The following post was written by OHMA students Sara Wolcott and Ellen Brooks:
In Alisa Del Tufo’s talk on Thursday, January 31st the oral historian and activist sought to inspire her large audience with the story of her life’s work.
Del Tufo credits inflection points, or life changing moments, with the direction of her career and her inspiration to use oral history to surface new solutions to domestic violence. The first major such inflection point was in 1987. The case of Hedda Nussbaum and Joel Steinberg, in which a young girl, Lisa Steinberg, was killed at the hands of Joel Steinberg, stirred significant public controversy and prompted Del Tufo to explore the link between adult domestic violence and child maltreatment; which up until this point had been ignored and unexplored.
In 1991 Del Tufo left Sanctuary for Families, which she had founded in 1984, and began the oral history project that ultimately opened up New York City’s eyes to intimate violence. To hear Alyssa explain the project, the ah-ha moment that led her to try oral history as a method and what she learned, listen to the following clip:
Conducting these interviews was a second inflection point for Del Tufo and whatsurfaced in these conversations with battered women inspired her to begin meeting with influential feminists, politicians, and community activists to begin to make a change. The primary result was a domestic violence handbook, “Behind Closed Doors: The City’s Response to Domestic Violence,” which brought the issue to the front and center of the city’s politics.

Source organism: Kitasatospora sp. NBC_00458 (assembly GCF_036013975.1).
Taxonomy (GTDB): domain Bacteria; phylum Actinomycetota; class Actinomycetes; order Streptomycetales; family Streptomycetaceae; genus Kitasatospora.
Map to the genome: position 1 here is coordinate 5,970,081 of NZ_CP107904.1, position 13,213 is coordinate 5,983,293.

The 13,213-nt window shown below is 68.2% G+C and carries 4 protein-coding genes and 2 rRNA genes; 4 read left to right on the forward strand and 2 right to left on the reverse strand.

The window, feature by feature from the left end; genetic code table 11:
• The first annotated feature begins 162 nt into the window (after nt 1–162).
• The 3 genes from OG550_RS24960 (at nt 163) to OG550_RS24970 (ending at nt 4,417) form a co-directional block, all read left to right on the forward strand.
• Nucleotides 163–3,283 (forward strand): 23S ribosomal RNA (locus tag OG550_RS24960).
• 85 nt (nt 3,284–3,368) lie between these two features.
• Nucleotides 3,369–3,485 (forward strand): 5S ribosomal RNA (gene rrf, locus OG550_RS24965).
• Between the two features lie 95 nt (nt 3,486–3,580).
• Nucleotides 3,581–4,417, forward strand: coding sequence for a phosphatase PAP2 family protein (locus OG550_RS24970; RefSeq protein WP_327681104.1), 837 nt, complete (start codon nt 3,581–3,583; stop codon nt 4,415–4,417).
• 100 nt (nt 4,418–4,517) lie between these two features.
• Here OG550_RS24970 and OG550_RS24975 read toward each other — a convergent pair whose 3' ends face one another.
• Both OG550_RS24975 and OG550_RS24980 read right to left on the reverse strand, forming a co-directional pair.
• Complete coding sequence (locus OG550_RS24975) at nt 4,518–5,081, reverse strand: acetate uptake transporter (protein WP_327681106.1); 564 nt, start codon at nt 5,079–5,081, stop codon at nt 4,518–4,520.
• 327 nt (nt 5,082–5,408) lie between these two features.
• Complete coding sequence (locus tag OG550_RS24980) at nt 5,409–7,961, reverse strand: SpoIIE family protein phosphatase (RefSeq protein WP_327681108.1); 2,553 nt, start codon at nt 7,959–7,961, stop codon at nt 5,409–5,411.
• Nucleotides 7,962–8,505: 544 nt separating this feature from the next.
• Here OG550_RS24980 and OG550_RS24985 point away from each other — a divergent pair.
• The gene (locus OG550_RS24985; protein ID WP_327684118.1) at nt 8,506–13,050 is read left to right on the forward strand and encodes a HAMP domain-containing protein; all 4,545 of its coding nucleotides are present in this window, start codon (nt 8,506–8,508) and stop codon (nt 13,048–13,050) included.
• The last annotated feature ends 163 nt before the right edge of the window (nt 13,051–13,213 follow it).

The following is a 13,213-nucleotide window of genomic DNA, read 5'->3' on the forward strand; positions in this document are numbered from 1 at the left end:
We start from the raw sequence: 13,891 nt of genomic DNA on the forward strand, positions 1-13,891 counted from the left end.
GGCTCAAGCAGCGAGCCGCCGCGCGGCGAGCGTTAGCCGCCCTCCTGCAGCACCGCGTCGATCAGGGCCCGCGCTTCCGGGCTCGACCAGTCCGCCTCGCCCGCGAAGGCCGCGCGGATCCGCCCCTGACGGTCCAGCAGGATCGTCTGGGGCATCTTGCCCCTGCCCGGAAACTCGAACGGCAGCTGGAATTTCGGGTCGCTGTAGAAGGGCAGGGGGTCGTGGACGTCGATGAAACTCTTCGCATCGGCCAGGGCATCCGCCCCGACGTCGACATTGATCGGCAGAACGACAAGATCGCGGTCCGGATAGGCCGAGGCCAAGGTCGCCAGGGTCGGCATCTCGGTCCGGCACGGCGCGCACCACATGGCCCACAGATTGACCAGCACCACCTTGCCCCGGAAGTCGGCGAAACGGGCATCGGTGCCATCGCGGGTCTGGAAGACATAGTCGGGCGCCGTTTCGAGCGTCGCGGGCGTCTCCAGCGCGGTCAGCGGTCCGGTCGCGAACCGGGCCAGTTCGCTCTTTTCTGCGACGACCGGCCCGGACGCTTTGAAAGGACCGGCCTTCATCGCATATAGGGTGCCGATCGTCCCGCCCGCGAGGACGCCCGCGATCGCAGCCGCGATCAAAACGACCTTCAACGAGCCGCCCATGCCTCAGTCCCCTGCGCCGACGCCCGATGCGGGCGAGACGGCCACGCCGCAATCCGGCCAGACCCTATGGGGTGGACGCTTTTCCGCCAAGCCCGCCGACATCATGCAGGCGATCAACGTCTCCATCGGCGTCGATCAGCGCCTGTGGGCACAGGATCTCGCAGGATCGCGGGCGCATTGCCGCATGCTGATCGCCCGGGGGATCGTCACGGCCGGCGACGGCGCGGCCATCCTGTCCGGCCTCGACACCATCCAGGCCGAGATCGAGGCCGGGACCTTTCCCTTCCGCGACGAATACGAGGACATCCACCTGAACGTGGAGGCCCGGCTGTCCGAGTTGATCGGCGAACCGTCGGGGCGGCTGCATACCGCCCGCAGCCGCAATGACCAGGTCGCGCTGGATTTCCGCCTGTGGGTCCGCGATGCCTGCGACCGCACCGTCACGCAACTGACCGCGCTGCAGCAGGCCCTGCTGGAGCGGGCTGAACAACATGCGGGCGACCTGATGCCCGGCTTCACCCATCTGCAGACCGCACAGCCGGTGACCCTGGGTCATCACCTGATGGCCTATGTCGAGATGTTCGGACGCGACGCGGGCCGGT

In oral history, we look at “a-ha moments” as moments when the narrator is able to create a new thought or response though the process of the oral history interview, “I didn’t know I felt that way” or “I’d never thought about it that way before.” This is not entirely different from what Del Tufo deems an inflection point. Both are self-imposed structural shifts in the narrative. When using oral history as a tool of activism, it is the a-ha moment or inflection point that recognizes the problem and can lead to the corresponding action.
As aspiring oral historians themselves, the authors of this blog post experienced a few inflection points/a-ha moments during the discussion. Sara was challenged and motivated by Del Tufo’s assertion that in order to make change, one must choose the right moment. As oral historians looking to make an impact on the world, what is our moment? Is it possible to not only choose the moment, but to create the moment? Can one document the present to change the future? Ellen’s inflection point came when Del Tufo discussed altruism as a motivation for battered women to tell their stories. Many of the women Del Tufo interviewed agreed to these intimate conversations not for their own well-being, but because they believed their stories might help others in the same situation. Should we assume (or hope) that these altruistic motives can be found in other at-risk communities? Towards the end of the discussion several people discussed other issues to which Alisa’s methods might apply – such as elder abuse and sex trafficking. How can we tap into and encourage this community service model elsewhere?
For more information on oral history projects inspiring social change, check out the following sites:
Tibet Oral History Project http://tibetoralhistory.org/index.html
Voices of Rwanda http://voicesofrwanda.org/
Khmer Legacies http://khmerlegacies.org/
It Gets Better http://www.youtube.com/itgetsbetterproject
Cleveland Homeless Oral History Project http://youtu.be/NHRkPuJfasg
Other organizations founded by Alisa Del Tufo:
Threshold Collaborative http://www.thresholdcollaborative.org